SB 147 would prohibit citizens and entities with ties to China, Iran, North Korea, and Russia to purchase property in Texas.

Testimony:

Senate Joint Resolution 44:

TCRP Position: Against as "House - Committee substitute considered in committee”
Criminal Injustice

SJR 44 will increase the opportunity for judges to detain people without the possibility of bail for certain offenses

Testimony:

Senate Bill 1318:

TCRP Position: Against as "House - Committee substitute considered in committee”

Criminal Injustice

SB 1318 would give judges the option to detain people without the possibility of release before their trial for certain offenses. It also includes a presumption of release on personal bond for nonviolent offenses.

Testimony:

Senate Bill 221:

TCRP Position: Against as "Engrossed"

Voting Rights

SB 221 would give the Secretary of State (SOS)—an unelected political appointee— the unilateral authority to determine whether, in their judgment, a city’s proposed ballot proposition language is “misleading, inaccurate, or prejudicial.” If the SOS makes that determination, then the city must redraft the proposition. If the city redrafts it three times without fixing the supposed problem, then SOS must redraft the proposition on its own. This would limit the amount of time that local governments have to actually prepare ballots for upcoming elections, while doing nothing to prevent local governments or SOS from ending up in a court dispute over ballot proposition language.

Testimony:

House Bill 357:

TCRP Position: For as "Engrossed"

Voting Rights

HB 357 would make the mail-in ballot tracker more user-friendly by changing the way voters look up their ballot. Instead of entering their registration address and the last four digits of their SSN, voters would be able to use their date of birth and their driver’s license number, personal identification card number, or the last four digits of their SSN.

Testimony:

House Bill 636:

TCRP Position: Against as "Filed"

Voting Rights

HB 636 would allow election judges to bring handguns in the polling place if they have a license to carry. Voters should be able to cast a ballot free from fear that there are weapons in a polling place.

Testimony:

House Bill 386:

TCRP Position: For as "Filed"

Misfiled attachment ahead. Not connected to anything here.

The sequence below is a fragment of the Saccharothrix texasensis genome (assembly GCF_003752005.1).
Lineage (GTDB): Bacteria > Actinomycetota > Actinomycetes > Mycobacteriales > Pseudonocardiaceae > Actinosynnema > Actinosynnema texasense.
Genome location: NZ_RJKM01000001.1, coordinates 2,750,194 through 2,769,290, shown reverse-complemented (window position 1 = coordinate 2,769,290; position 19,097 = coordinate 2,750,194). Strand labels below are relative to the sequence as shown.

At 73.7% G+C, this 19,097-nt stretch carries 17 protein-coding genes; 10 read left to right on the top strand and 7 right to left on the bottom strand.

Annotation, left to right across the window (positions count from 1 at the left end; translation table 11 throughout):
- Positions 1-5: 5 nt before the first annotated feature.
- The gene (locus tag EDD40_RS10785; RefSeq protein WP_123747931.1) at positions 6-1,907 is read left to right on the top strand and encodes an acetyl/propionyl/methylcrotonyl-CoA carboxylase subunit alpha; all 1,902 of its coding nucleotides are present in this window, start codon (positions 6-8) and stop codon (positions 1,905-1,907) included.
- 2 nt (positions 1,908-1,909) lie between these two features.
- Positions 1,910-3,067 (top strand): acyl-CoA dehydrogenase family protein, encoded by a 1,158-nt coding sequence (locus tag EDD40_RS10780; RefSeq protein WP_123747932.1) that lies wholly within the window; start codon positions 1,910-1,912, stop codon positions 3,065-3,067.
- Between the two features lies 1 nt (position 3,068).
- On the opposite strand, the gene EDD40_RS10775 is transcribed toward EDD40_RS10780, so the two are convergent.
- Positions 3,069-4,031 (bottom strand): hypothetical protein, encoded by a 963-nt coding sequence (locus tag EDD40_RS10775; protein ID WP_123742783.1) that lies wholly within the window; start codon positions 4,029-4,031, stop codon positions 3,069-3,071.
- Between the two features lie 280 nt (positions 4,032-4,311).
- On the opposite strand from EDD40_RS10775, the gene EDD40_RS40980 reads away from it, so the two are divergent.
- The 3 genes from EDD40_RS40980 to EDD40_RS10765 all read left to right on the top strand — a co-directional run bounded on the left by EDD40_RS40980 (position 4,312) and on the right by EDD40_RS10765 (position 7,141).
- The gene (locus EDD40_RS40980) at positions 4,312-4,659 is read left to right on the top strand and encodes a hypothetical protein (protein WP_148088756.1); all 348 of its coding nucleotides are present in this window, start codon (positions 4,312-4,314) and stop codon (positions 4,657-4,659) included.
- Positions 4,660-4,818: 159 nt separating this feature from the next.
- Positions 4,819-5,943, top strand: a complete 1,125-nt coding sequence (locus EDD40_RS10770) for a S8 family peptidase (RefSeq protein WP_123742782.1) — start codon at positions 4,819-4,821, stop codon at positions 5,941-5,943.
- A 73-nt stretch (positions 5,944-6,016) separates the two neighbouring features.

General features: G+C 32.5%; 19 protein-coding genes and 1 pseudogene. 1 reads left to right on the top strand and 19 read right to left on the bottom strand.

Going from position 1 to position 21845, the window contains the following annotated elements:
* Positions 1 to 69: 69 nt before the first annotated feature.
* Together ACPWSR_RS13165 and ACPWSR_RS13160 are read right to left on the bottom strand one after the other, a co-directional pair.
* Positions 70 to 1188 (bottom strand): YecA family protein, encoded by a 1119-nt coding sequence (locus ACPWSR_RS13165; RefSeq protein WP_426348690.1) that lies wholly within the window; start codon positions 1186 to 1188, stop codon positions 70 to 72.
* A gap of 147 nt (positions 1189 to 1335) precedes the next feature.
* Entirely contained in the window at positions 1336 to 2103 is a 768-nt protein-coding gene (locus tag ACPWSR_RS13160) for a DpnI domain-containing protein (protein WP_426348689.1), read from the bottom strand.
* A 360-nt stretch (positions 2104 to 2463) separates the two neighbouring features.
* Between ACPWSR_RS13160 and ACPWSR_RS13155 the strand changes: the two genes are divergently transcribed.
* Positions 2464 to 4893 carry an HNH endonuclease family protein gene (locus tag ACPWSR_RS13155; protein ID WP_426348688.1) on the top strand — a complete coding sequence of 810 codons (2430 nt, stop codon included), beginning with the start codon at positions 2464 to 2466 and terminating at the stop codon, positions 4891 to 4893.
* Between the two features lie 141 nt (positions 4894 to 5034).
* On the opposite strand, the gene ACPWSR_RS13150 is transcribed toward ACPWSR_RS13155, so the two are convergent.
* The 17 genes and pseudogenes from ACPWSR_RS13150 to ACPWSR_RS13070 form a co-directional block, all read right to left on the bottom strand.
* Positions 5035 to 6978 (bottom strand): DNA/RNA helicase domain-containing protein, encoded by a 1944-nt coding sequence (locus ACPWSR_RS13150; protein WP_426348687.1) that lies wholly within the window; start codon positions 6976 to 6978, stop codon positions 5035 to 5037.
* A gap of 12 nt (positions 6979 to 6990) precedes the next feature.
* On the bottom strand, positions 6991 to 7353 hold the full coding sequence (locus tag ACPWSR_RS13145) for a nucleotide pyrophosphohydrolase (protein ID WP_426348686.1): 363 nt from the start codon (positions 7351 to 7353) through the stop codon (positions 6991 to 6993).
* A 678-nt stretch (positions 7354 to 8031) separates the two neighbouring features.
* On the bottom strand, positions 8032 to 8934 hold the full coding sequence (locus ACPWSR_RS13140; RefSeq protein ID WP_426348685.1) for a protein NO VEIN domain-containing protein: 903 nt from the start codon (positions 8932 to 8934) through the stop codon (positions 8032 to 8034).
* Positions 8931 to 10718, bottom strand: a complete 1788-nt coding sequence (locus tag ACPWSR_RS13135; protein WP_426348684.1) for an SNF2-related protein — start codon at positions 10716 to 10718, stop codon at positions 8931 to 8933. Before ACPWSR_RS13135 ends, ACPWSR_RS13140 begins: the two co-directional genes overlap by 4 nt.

Voting Rights

HB 386 would require all counties post signs telling voters how to access curbside voting. This signage must inform voters of a phone number to call or text for an election worker to bring a ballot to their car, or a button or intercom that can be used to request assistance. This bill would also reserve a parking place for voters who cannot physically enter the polling place. Many voters in Texas do not know that curbside voting must be offered at every polling place, and have trouble accessing it even when they do. Mandating signage and designated parking for curbside is vital to ensuring that all voters can cast a ballot regardless of disability.

Testimony:

Materials:

House Bill 20:

TCRP Position: Against as "Filed"

Beyond Borders

 

HB 20 would create a new “Border Protection Unit” (BPU) to police people “crossing the border.” As filed, the BPU would have the power to deputize any “law abiding” citizen “without a felony conviction” (i.e., vigilantes) to take part in enforcement. Moreover, HB 20 would create a Texas-equivalent of Title 42, cruelly heighten trespass penalties, and oversee the construction of a state funded border wall.

Materials:

What We Know (so far)/Lo Que Sabemos (se actualizará pronto)

Apr 12: Beyond Borders at House State Affairs Committee (opposing testimony):

Alexis Bay:

Erin Thorn:

Roberto Lopez:

Kassandra Gonzalez:

House Bill 7:

TCRP Position: Against as "Engrossed with amendments approved by the other chamber"

Beyond Borders

 

HB 7 would use the State’s budget to institutionalize Operation Lone Star (OLS) as a permanent fixture in Texas public policy, including the creation of a “Border Force” as a subdivision of the Texas Rangers, which is housed in the Texas Department of Public Safety (DPS). After significant changes made in the Senate Border Security Committee, the bill intensifies border militarization policies by creating an entirely new State law enforcement department, new criminal penalties for undocumented crossings, and enhancements to existing penalties for smuggling.

Materials:

What We Know (so far)

Apr 12: Beyond Borders at House State Affairs Committee (opposing testimony):

Alexis Bay:

Erin Thorn:

May 18: Beyond Borders at Senate Border Security Committee:

Alexis Bay:

Roberto Lopez:

Roberto Lopez:

Emily Eby French:

Senate Bill 477:

TCRP Position: For as "House - Committee substitute considered in committee”